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How I Lost 11lbs (4.6kg) in 1 month (December 2023) 

I know what you are thinking – ‘big deal’ yeah? 

You are thinking – ‘what’s so special about losing just 11lbs in one month that you have to write about it and share with the world?’ 

You are right. Kinda. 

Depending on who you are talking to, even the tiniest amount of weight loss can feel so good, especially if the person has had several failed weight loss attempts. 

That is not the case for me though. 

I have managed to stay in decent shape most of my life, except for that time I ballooned to over 92kg. That’s a story for another day. 

So even though I have never really been seriously overweight or struggled to lose weight, setting a goal to lose 3kg in December and then actually doing better felt great. 

Random Thought: don’t get me wrong. I have been coaching and helping clients lose weight for well over a decade now. In that time I have seen 100s of men and women lose much more than 11 lbs in 30 days or less. So it’s not like I was surprised. This is what I do!

What makes it feel even more special, at least to me, is the approach and timing.

This happened at a time of the year when most people typically gain weight – December. 

As for my approach, I did it without: 

  • Excessive dieting, starvation, or hunger
  • Avoiding any food groups – yes I ate bread, rice, swallow, pasta, and even cake. 
  • Pills, teas, or powders
  • Waist trainers, waist kidnappers, waist bandits, or whatever other fancy name it’s called these days.
  • Spending several hours each week on grocery shopping and meal prep 
  • Counting my calories or tracking my macros
  • Fasting for several hours at a time – not deliberately at least 
  • Of following any of the common diets and eating plans – keto, paleo, carnivore, etc
  • Traditional cardio – running, aerobics, etc

So you now know what I didn’t do, and if I have managed to intrigue you a bit, you are probably wondering how I did it. 

Jeez, I will tell you. 

For the record, I am not saying any of the approaches above are inherently bad or ineffective. I am just stating it because a lot of people believe you must eat, move, and live a certain way to lose weight. I am here to tell you that there is more than one way and the belief that this is untrue is one of the reasons people struggle with long term weight loss. 

If you just want a short gistless list then just check the bullet list below but if you want more detail and how you can apply these strategies to help you lose weight too then read on. 

5 Simple Things I Did To Lose 11lbs in 1 Month

  • Ate smaller food portions – I cut my portions by about 50%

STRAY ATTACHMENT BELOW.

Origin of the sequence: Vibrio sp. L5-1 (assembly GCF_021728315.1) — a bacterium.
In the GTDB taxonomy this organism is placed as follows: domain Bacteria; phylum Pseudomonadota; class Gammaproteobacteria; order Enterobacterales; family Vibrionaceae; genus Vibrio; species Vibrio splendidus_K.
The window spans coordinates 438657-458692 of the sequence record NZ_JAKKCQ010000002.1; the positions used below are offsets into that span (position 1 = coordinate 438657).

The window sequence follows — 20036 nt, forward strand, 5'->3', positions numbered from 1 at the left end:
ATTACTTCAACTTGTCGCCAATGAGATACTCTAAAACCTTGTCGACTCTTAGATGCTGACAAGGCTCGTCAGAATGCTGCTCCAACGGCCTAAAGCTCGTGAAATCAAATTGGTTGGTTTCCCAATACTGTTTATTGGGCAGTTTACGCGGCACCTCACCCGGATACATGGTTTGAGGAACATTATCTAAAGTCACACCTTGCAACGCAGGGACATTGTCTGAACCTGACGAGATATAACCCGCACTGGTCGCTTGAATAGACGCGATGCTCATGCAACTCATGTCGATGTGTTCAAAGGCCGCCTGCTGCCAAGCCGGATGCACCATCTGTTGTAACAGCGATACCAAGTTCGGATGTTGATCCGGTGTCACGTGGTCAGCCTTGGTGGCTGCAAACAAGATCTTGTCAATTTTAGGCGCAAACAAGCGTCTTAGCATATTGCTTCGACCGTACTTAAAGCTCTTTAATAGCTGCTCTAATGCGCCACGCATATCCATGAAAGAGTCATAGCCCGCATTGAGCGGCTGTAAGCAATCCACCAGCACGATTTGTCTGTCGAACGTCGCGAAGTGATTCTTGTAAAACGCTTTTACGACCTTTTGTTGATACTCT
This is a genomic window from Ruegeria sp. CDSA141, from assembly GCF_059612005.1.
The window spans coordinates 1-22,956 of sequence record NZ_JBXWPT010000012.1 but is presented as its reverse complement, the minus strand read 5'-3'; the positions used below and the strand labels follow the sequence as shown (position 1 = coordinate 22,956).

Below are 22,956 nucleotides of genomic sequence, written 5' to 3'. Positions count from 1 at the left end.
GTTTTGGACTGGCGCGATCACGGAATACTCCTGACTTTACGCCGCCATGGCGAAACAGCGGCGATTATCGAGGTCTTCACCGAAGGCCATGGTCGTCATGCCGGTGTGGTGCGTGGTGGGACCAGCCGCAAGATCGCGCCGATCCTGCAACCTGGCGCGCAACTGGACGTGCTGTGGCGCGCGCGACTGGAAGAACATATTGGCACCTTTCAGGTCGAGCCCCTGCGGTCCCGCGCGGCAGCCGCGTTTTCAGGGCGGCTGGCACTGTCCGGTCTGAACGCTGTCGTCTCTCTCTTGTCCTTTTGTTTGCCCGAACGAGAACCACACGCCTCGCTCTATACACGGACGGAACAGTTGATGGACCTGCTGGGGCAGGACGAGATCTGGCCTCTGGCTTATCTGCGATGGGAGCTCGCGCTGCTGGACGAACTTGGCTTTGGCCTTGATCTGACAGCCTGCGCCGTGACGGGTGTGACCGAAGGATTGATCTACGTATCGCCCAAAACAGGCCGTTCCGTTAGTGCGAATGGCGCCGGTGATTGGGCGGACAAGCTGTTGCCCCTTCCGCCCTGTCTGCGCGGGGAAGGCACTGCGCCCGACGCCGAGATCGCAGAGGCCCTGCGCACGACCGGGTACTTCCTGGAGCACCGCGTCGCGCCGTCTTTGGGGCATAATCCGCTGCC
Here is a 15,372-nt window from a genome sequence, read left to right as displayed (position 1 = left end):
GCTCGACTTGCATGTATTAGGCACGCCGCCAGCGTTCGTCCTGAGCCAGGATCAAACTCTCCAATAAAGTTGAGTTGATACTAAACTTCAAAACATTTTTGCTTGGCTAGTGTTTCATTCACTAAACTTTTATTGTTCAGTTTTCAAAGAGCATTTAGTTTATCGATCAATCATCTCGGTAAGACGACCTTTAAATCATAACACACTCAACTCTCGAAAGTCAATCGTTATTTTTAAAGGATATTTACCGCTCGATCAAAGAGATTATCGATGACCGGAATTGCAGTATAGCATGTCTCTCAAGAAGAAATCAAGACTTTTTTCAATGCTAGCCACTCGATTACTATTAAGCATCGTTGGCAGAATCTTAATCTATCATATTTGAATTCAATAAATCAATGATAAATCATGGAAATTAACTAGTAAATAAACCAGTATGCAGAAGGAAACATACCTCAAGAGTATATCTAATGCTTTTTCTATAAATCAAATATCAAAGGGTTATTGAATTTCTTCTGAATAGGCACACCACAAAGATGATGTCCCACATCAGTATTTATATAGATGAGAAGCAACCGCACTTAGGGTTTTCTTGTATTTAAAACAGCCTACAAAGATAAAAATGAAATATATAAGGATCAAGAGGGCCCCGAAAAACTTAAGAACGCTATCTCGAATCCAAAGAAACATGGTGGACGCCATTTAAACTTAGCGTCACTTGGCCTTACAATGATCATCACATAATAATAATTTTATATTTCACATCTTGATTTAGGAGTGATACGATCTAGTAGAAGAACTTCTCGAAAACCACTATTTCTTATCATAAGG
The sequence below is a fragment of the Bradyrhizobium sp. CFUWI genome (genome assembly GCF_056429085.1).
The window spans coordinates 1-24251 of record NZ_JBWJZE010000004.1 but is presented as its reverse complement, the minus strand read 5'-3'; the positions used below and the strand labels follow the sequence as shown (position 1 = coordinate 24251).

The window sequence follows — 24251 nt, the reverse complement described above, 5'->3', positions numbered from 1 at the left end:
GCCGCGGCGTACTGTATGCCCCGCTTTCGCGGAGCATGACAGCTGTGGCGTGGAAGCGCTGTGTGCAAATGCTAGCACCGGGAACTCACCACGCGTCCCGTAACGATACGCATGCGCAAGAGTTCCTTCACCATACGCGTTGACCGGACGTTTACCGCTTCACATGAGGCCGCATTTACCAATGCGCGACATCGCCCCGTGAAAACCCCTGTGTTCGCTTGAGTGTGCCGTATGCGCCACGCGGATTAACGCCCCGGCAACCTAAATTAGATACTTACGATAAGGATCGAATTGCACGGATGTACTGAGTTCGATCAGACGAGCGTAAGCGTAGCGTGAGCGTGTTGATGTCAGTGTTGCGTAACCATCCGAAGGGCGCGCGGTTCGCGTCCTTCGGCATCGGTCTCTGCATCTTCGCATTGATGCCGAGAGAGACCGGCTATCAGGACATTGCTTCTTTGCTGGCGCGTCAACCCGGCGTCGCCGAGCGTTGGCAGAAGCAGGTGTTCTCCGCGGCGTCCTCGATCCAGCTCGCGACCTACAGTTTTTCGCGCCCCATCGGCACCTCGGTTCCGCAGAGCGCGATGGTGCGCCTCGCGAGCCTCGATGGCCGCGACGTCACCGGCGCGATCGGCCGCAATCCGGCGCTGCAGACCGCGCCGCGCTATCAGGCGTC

• Ate fewer meals across the week – I went from eating 2-3 meals per day to eating 1-2 meals daily
  • Working out – I completed 6 strength training workouts each week
  • Walking – I walked about 12k steps each day
  • Tracking & Monitoring – 

That’s the short time-friendly version, read on for the full gist 

It was the first week of November and I had not seen the inside of a gym or worked out consistently for several months. Considering that I am a fitness coach, this was just unacceptable. Yes, I know and I am not going to bore you with why I had taken this long break. 

However, it was time to get on the horse (I would say treadmill but I am not really a fan). 

Fast forward a few weeks and workouts later I decided it’d be cool to drop ‘about’ 3kg (6.6 lbs) in the month of December. I kinda liked the challenge of trying to get in better shape at a time when most people log out for the year – detty december baby. . 

As for the 3kg goal, there was nothing special or scientific about it. My weight at the time was 85.9kg (189 lbs), and since I wasn’t willing to completely overhaul my diet, I settled for the 3kg target. Honestly, it just felt realistic and doable. 

Plus I know, from coaching experience, that aiming for warp speed weight loss is not always the best strategy long term.

Starting Weight = 85.9kg 

Date/Time: = 4:30am, December 1, 2022

Target Weight Loss = 3kg 

Actual Weight Loss = 4.6kg (11lbs)

Goal Achieve Date = January 1, 2023

Some Background Information: 

For any diet or exercise program to be effective at helping you lose weight it has to help you consistently create and sustain a calorie deficit. That is, you have to expend more calories than you consume or vise versa – insert CICO image here

Research has shown that most diets, when equated for calorie deficit and protein intake, result in about the same amount of weight loss. This means that any diet plan or eating style (keto, low carb, paleo, intermittent fasting, etc) has the potential to help you lose weight as long as (I am beginning to sound like a broken record) it helps you consistently create and sustain a calorie deficit. – insert study graphic here

I think this is incredibly helpful. It means you get to choose your path based on your preferences, values, and what you feel you can adhere to.